Good news for menopausal women taking hop supplements: Tests show no drug interactions
Credit: Photo courtesy Oregon State University
CORVALLIS, Ore. – Hop-based dietary supplements that many women use to ease the night sweats and hot flashes commonly reported during menopause aren’t likely to cause drug interactions, new research from Oregon State University’s Linus Pauling Institute and College of Pharmacy shows.
The findings are important because while hormone replacement therapy remains the standard of care for menopausal patients, not all women are good candidates for it. Some studies have suggested hormone replacement therapy puts women at an increased risk for breast cancer and cardiovascular disease, sparking interest in alternative treatments.
Hops are the flowers of the hop plant and are what give beer its bitter flavor. Supplements made from hops can be effective for alleviating menopausal symptoms because hops contain phytoestrogens. Phytoestrogens are plant-based compounds that mimic the action of female sex hormones, whose deficiency is at the root of symptoms often felt by women in menopause, which also include sleep disturbances, fatigue and vaginal dryness.
“There are reports from other lab studies that compounds from hops may inhibit or deactivate certain drug-metabolizing enzymes,” said the study’s lead investigator and corresponding author, Richard van Breemen, director and principal investigator of the Linus Pauling Institute. “There is additional concern because we know the compounds in hops have a long half-life in humans, possibly more than 20 hours after taking them.”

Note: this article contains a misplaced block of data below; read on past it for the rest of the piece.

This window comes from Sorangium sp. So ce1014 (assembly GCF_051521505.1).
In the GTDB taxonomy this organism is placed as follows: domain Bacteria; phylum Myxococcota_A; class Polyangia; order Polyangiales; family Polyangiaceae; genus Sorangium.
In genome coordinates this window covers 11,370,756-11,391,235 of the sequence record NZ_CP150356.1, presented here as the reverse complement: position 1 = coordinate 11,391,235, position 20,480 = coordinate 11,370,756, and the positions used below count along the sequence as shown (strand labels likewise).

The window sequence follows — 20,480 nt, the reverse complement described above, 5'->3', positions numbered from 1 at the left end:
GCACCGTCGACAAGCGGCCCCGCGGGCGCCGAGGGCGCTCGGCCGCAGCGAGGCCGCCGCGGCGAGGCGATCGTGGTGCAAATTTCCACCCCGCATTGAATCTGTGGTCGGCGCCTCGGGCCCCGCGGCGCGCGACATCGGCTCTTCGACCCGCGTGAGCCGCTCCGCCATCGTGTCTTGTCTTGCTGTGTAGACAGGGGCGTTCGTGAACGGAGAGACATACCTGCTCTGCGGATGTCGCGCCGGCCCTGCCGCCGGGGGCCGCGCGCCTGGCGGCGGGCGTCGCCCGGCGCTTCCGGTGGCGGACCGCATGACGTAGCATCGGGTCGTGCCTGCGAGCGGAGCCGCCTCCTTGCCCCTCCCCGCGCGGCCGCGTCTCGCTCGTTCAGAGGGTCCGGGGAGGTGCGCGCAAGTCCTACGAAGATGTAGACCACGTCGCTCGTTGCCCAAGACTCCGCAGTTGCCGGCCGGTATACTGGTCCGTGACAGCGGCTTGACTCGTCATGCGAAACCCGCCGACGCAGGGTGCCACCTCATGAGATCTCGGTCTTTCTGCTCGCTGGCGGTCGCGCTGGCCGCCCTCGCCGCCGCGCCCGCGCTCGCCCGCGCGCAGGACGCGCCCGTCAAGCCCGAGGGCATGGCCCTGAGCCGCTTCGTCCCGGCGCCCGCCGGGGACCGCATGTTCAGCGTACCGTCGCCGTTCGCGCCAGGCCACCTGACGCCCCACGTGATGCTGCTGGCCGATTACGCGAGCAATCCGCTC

The long half-life means hops supplements may still be found in the bloodstream when women take drugs they are prescribed. Because these botanical supplements are made from plants, many people don’t think of the possibility of drug interactions when they take them.
To determine hops’ effect on drug-metabolizing enzymes, the scientists gave 16 research subjects a cocktail of four drugs, each one primarily metabolized by a different enzyme in a family of enzymes known as cytochrome P450s. The drugs were caffeine; alprazolam, an anti-anxiety medicine sold under the trade name Xanax; dextromethorphan, an over-the-counter cough suppressant; and tolbutamide, a medicine used to treat type 2 diabetes.
“We did each drug trial twice. Once to see how these women metabolized the drugs normally,” van Breemen explained. “Then we repeated the trial with hops after the participants took a hops extract twice daily for two weeks. Thankfully, no enzyme inhibition was detected.”
Guidelines for clinical studies of drug interactions involving CYP enzymes have been set by the U.S. Food and Drug Administration, he noted.
“Under FDA guidelines, the hop dietary supplement caused no clinically relevant pharmacokinetic interactions” said co-author Luying Chen, a Ph.D. student in van Breemen’s lab. “So we can say that hop dietary supplements are not expected to produce any harmful drug interactions, at least with respect to the enzymes probed during this investigation. More research is needed, but these findings are good news for women who take hops for relief of menopause symptoms.”
The study, which included scientists at the University of Illinois at Chicago, was published in the Journal of Agricultural and Food Chemistry. Supporting the research were the National Institutes of Health Office of Dietary Supplements, the NIH National Center for Complementary and Integrative Health and the National Center for Advancing Translational Sciences.
Richard van Breemen
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